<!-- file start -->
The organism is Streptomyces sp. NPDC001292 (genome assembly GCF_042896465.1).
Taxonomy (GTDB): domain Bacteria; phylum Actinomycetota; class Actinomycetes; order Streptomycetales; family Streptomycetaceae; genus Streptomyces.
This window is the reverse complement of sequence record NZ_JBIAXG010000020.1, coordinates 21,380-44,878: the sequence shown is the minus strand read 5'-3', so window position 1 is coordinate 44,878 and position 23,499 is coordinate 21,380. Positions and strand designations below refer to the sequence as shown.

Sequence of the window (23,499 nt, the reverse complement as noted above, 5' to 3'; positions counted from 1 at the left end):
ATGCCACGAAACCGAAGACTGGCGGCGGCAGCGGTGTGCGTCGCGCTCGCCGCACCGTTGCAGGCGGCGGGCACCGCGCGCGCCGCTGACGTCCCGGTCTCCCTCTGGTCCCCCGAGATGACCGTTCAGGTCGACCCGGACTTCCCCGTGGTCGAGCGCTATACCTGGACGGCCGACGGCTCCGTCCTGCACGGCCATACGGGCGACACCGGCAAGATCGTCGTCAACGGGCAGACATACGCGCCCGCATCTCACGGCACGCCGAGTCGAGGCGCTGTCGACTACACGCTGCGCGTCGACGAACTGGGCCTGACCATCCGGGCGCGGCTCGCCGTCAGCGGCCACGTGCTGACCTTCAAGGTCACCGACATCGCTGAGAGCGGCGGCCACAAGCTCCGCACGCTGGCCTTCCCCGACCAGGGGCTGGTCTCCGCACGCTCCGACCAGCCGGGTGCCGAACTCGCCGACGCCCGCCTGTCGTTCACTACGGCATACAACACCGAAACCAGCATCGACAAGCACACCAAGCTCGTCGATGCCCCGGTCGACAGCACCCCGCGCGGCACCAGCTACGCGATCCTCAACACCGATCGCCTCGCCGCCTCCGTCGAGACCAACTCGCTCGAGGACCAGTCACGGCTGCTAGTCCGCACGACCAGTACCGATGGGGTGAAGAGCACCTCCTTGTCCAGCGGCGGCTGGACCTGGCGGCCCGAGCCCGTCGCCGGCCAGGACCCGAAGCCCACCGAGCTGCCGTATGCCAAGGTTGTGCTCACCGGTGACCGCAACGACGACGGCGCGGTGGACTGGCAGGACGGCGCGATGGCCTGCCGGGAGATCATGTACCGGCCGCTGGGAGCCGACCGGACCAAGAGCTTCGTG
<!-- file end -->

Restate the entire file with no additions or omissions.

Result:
The organism is Streptomyces sp. NPDC001292 (genome assembly GCF_042896465.1).
Taxonomy (GTDB): domain Bacteria; phylum Actinomycetota; class Actinomycetes; order Streptomycetales; family Streptomycetaceae; genus Streptomyces.
This window is the reverse complement of sequence record NZ_JBIAXG010000020.1, coordinates 21,380-44,878: the sequence shown is the minus strand read 5'-3', so window position 1 is coordinate 44,878 and position 23,499 is coordinate 21,380. Positions and strand designations below refer to the sequence as shown.

Sequence of the window (23,499 nt, the reverse complement as noted above, 5' to 3'; positions counted from 1 at the left end):
ATGCCACGAAACCGAAGACTGGCGGCGGCAGCGGTGTGCGTCGCGCTCGCCGCACCGTTGCAGGCGGCGGGCACCGCGCGCGCCGCTGACGTCCCGGTCTCCCTCTGGTCCCCCGAGATGACCGTTCAGGTCGACCCGGACTTCCCCGTGGTCGAGCGCTATACCTGGACGGCCGACGGCTCCGTCCTGCACGGCCATACGGGCGACACCGGCAAGATCGTCGTCAACGGGCAGACATACGCGCCCGCATCTCACGGCACGCCGAGTCGAGGCGCTGTCGACTACACGCTGCGCGTCGACGAACTGGGCCTGACCATCCGGGCGCGGCTCGCCGTCAGCGGCCACGTGCTGACCTTCAAGGTCACCGACATCGCTGAGAGCGGCGGCCACAAGCTCCGCACGCTGGCCTTCCCCGACCAGGGGCTGGTCTCCGCACGCTCCGACCAGCCGGGTGCCGAACTCGCCGACGCCCGCCTGTCGTTCACTACGGCATACAACACCGAAACCAGCATCGACAAGCACACCAAGCTCGTCGATGCCCCGGTCGACAGCACCCCGCGCGGCACCAGCTACGCGATCCTCAACACCGATCGCCTCGCCGCCTCCGTCGAGACCAACTCGCTCGAGGACCAGTCACGGCTGCTAGTCCGCACGACCAGTACCGATGGGGTGAAGAGCACCTCCTTGTCCAGCGGCGGCTGGACCTGGCGGCCCGAGCCCGTCGCCGGCCAGGACCCGAAGCCCACCGAGCTGCCGTATGCCAAGGTTGTGCTCACCGGTGACCGCAACGACGACGGCGCGGTGGACTGGCAGGACGGCGCGATGGCCTGCCGGGAGATCATGTACCGGCCGCTGGGAGCCGACCGGACCAAGAGCTTCGTG